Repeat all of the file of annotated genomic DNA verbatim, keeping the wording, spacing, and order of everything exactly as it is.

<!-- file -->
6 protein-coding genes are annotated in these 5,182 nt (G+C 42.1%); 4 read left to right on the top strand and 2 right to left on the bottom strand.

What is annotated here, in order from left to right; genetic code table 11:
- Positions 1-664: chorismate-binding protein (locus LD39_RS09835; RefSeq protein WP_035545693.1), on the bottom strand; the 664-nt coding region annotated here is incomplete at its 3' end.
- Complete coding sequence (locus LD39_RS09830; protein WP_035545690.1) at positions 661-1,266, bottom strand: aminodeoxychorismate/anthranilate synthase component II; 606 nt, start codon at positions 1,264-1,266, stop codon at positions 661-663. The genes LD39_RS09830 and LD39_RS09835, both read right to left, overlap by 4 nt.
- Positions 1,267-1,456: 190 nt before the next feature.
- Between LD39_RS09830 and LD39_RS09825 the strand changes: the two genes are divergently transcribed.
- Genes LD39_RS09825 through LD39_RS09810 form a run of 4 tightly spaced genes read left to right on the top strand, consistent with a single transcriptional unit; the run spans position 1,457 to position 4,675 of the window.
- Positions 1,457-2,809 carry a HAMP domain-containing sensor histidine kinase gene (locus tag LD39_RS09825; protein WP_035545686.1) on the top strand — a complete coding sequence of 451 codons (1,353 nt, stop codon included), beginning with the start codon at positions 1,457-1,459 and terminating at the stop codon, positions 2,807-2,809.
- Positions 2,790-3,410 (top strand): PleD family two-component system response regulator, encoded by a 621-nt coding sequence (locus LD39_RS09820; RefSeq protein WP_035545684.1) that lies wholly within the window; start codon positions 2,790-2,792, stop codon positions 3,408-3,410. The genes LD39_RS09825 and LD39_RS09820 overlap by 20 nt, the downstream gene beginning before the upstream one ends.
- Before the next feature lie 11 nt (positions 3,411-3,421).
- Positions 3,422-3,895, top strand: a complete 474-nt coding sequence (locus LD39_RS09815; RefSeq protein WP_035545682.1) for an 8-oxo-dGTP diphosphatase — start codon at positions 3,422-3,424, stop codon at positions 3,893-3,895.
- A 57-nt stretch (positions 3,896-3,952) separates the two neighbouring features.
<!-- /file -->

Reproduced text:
6 protein-coding genes are annotated in these 5,182 nt (G+C 42.1%); 4 read left to right on the top strand and 2 right to left on the bottom strand.

What is annotated here, in order from left to right; genetic code table 11:
- Positions 1-664: chorismate-binding protein (locus LD39_RS09835; RefSeq protein WP_035545693.1), on the bottom strand; the 664-nt coding region annotated here is incomplete at its 3' end.
- Complete coding sequence (locus LD39_RS09830; protein WP_035545690.1) at positions 661-1,266, bottom strand: aminodeoxychorismate/anthranilate synthase component II; 606 nt, start codon at positions 1,264-1,266, stop codon at positions 661-663. The genes LD39_RS09830 and LD39_RS09835, both read right to left, overlap by 4 nt.
- Positions 1,267-1,456: 190 nt before the next feature.
- Between LD39_RS09830 and LD39_RS09825 the strand changes: the two genes are divergently transcribed.
- Genes LD39_RS09825 through LD39_RS09810 form a run of 4 tightly spaced genes read left to right on the top strand, consistent with a single transcriptional unit; the run spans position 1,457 to position 4,675 of the window.
- Positions 1,457-2,809 carry a HAMP domain-containing sensor histidine kinase gene (locus tag LD39_RS09825; protein WP_035545686.1) on the top strand — a complete coding sequence of 451 codons (1,353 nt, stop codon included), beginning with the start codon at positions 1,457-1,459 and terminating at the stop codon, positions 2,807-2,809.
- Positions 2,790-3,410 (top strand): PleD family two-component system response regulator, encoded by a 621-nt coding sequence (locus LD39_RS09820; RefSeq protein WP_035545684.1) that lies wholly within the window; start codon positions 2,790-2,792, stop codon positions 3,408-3,410. The genes LD39_RS09825 and LD39_RS09820 overlap by 20 nt, the downstream gene beginning before the upstream one ends.
- Before the next feature lie 11 nt (positions 3,411-3,421).
- Positions 3,422-3,895, top strand: a complete 474-nt coding sequence (locus LD39_RS09815; RefSeq protein WP_035545682.1) for an 8-oxo-dGTP diphosphatase — start codon at positions 3,422-3,424, stop codon at positions 3,893-3,895.
- A 57-nt stretch (positions 3,896-3,952) separates the two neighbouring features.